Alarming results from Italian experimental e-voting

By EDRi · May 10, 2006

During the recent Italian political elections an experimental e-voting
system for counting votes – not for expressing the vote itself – has
been used in several polling places. The system has been used in
parallel with normal, manual counting operations; but it was quite
clear that the goal of such experiments was to progressively switch
all counting operations to using automated, computer-based systems.

Emmanuele Somma, fellow of Free Software Foundation Europe,
participated as an official observer to the counting operations in one
polling station (section 224 in the city of Rome) and reported on
his experience, which casts an alarming shadow over the reliability of
the system used and of the “human element” involved.

According to Somma, the computer operator was not able to produce the
necessary official documentation which, according to law, qualifies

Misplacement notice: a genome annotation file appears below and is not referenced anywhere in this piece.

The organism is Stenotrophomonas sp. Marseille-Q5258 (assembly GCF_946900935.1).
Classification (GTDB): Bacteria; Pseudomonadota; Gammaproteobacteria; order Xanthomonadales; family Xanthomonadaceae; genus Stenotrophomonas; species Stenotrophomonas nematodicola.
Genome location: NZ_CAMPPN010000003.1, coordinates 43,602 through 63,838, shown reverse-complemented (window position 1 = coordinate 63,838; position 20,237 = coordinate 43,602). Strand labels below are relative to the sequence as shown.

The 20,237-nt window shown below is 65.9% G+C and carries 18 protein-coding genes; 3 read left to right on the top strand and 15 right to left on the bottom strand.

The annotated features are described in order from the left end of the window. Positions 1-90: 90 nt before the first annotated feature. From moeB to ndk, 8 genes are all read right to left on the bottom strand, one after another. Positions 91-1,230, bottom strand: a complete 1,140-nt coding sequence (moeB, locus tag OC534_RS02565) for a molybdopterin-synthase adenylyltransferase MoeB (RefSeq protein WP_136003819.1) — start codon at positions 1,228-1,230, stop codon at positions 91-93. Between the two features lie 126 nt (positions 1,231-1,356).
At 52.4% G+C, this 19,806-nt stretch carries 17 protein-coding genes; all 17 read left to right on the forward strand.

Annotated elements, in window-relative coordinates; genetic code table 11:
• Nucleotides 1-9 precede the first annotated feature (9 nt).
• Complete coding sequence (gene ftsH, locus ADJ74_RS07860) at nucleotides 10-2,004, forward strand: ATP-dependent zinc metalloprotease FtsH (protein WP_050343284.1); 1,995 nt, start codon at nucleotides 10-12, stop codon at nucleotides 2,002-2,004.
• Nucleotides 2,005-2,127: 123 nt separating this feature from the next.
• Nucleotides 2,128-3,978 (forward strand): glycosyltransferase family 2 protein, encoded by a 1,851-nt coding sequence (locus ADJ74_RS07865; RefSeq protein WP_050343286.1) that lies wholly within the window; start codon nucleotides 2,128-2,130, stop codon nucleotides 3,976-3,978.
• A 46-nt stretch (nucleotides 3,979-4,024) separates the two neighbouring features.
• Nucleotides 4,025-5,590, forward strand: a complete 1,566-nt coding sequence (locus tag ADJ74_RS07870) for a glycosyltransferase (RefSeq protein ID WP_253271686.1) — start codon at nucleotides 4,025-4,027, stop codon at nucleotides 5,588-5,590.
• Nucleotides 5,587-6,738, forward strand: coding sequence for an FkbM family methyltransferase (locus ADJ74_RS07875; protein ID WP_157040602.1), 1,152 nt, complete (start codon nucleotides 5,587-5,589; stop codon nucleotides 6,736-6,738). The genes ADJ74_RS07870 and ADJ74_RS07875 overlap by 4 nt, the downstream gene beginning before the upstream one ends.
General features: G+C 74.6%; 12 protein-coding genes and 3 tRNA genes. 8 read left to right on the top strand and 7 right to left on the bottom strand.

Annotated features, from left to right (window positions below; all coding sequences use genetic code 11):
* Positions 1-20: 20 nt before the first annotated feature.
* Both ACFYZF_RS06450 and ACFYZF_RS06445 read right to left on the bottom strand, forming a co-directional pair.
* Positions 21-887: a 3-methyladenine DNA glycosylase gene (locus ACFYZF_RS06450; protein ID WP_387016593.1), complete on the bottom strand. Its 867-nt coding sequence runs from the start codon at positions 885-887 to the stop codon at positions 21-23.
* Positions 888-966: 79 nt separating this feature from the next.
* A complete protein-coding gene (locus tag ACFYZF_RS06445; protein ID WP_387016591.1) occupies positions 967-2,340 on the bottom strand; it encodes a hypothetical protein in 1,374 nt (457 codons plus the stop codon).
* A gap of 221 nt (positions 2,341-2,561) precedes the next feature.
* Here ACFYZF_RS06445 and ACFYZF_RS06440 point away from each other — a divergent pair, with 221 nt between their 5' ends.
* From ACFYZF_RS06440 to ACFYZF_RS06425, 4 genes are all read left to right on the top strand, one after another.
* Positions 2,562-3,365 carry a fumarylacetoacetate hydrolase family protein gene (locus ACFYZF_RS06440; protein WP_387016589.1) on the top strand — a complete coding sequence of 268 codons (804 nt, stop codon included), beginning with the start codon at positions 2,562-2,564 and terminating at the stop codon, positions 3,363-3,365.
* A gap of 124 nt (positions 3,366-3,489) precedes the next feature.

personnel assigned to supervise electronic counting operations;
after the system erred in assigning votes to one list, the operator
proceeded in manually – and illegally – correcting the error, and was
stopped only by the intervention of Somma; it seemed overly hard for
the president of the polling station to check the activities of the
computer operator for lack of technical knowledge.

The request of Somma to have a copy of the CD-ROM containing the
program that was used for the automated counting operations was
refused, as the operator claimed that such program was a “trade
secret”. What is worse, Somma reports having found a copy of that
CD-ROM and a paper containing the access codes to the system in the
trash outside of the polling place, while the counting operations were
still undergoing.

Somma concludes his report by suggesting that automated counting
operations are far from being that model of efficiency and reliability
that has been boosted by the government; given the claimed costs of
such a system – more or less 37 millions euros – and its perceived
advantages, which – assuming the system really works – amount to
having the final voting results just a few hours before, it arguably
remains a mystery why Italy should implement e-voting systems in the
near future.

Reports of Emmanuele Somma of the Italian e-voting experiment (11.04.2006)

(Contribution by Andrea Glorioso – Italian consultant on digital policies)